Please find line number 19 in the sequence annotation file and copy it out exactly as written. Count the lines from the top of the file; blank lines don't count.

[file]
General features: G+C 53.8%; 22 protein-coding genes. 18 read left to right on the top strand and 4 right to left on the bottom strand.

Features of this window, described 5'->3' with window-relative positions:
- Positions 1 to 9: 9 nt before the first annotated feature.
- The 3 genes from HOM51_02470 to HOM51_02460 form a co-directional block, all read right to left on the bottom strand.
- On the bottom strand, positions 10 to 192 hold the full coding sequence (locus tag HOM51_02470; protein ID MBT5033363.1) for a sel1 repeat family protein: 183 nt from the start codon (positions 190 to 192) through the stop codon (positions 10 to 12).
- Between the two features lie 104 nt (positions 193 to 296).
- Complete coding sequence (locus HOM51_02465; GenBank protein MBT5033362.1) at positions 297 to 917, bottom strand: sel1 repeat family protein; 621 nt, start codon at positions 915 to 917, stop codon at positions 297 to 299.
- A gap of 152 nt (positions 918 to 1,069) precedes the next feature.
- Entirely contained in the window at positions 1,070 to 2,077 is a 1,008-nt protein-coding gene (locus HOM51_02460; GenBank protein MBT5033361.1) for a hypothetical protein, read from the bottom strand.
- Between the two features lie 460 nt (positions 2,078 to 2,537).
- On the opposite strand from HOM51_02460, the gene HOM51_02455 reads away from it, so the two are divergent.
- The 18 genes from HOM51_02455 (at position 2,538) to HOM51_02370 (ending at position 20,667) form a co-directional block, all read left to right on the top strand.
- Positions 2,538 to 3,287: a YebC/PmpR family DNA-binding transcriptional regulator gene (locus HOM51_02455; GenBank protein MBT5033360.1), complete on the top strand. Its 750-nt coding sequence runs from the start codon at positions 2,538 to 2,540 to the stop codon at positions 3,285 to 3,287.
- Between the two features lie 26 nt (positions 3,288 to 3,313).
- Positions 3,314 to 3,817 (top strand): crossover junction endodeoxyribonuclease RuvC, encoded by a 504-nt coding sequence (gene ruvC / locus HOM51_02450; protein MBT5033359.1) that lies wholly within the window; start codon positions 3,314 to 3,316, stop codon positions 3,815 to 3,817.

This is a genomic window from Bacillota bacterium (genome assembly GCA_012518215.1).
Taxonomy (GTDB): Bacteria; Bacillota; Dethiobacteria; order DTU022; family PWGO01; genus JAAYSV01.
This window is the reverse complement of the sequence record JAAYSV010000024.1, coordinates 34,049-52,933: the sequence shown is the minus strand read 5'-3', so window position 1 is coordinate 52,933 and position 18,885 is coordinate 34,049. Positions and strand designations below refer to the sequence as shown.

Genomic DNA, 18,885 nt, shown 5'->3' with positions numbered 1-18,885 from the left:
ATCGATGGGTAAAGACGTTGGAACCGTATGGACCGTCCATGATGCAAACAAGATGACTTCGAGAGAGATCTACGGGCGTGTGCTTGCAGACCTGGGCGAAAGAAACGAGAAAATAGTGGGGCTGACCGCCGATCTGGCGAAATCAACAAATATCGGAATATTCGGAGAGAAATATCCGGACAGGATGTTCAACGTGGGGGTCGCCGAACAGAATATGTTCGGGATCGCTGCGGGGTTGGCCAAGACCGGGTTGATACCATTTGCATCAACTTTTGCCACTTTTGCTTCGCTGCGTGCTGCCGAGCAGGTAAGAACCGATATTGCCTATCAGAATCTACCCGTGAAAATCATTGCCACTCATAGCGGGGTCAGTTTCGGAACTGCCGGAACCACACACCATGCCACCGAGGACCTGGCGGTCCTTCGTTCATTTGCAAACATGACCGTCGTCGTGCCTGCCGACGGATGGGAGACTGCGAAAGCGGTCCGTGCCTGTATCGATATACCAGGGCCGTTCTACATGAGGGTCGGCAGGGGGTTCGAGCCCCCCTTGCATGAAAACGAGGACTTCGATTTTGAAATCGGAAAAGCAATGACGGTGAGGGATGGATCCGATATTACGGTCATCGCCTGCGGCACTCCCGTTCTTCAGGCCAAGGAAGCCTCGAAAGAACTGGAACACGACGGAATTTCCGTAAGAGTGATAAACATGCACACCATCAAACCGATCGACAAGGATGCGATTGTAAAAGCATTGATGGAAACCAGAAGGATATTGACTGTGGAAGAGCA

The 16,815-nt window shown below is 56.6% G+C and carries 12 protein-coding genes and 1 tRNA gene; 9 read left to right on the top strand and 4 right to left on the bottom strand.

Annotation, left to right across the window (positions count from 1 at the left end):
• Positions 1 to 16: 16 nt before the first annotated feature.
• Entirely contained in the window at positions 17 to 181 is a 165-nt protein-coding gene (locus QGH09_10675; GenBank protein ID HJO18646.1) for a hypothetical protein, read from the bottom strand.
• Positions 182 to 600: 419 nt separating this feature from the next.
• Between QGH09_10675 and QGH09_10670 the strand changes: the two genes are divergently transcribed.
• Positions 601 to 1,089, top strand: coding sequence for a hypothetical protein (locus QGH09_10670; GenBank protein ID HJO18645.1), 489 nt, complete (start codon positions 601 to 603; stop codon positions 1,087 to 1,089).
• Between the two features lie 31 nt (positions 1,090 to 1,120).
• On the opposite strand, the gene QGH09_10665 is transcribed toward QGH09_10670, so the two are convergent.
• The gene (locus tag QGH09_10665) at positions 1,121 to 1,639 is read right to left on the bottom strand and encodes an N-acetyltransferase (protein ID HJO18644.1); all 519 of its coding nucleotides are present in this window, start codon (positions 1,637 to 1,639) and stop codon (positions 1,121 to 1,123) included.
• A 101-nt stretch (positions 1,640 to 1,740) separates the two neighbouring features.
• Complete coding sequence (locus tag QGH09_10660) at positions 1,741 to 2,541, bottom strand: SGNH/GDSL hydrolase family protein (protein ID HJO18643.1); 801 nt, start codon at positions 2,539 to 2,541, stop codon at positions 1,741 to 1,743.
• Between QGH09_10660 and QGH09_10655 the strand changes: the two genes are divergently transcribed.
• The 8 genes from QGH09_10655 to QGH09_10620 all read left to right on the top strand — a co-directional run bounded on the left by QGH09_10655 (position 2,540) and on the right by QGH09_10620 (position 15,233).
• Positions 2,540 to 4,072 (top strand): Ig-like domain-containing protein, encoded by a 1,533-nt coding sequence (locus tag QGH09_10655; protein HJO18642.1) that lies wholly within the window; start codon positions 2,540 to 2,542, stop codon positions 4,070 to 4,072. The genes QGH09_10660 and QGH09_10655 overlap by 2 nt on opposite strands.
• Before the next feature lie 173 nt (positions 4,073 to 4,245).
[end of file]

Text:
Genomic DNA, 18,885 nt, shown 5'->3' with positions numbered 1-18,885 from the left: